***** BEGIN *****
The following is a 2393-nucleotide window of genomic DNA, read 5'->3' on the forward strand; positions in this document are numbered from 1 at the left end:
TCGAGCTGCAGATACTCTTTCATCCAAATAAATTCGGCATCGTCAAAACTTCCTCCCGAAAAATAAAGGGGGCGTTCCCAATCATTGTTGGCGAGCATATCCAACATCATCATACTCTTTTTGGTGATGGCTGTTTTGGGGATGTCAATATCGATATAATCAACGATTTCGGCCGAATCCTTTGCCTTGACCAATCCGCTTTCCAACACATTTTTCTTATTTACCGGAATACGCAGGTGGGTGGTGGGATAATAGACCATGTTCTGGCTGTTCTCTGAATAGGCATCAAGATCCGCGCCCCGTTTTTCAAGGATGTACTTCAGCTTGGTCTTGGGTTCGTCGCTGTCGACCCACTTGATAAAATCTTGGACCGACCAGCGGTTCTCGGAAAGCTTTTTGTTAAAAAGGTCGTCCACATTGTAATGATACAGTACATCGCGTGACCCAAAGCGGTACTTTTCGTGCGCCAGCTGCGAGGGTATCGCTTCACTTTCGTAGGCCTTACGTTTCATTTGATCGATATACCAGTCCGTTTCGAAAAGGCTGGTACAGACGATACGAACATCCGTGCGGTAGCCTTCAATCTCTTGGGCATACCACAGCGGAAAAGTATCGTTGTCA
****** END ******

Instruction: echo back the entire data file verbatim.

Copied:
The following is a 2393-nucleotide window of genomic DNA, read 5'->3' on the forward strand; positions in this document are numbered from 1 at the left end:
TCGAGCTGCAGATACTCTTTCATCCAAATAAATTCGGCATCGTCAAAACTTCCTCCCGAAAAATAAAGGGGGCGTTCCCAATCATTGTTGGCGAGCATATCCAACATCATCATACTCTTTTTGGTGATGGCTGTTTTGGGGATGTCAATATCGATATAATCAACGATTTCGGCCGAATCCTTTGCCTTGACCAATCCGCTTTCCAACACATTTTTCTTATTTACCGGAATACGCAGGTGGGTGGTGGGATAATAGACCATGTTCTGGCTGTTCTCTGAATAGGCATCAAGATCCGCGCCCCGTTTTTCAAGGATGTACTTCAGCTTGGTCTTGGGTTCGTCGCTGTCGACCCACTTGATAAAATCTTGGACCGACCAGCGGTTCTCGGAAAGCTTTTTGTTAAAAAGGTCGTCCACATTGTAATGATACAGTACATCGCGTGACCCAAAGCGGTACTTTTCGTGCGCCAGCTGCGAGGGTATCGCTTCACTTTCGTAGGCCTTACGTTTCATTTGATCGATATACCAGTCCGTTTCGAAAAGGCTGGTACAGACGATACGAACATCCGTGCGGTAGCCTTCAATCTCTTGGGCATACCACAGCGGAAAAGTATCGTTGTCA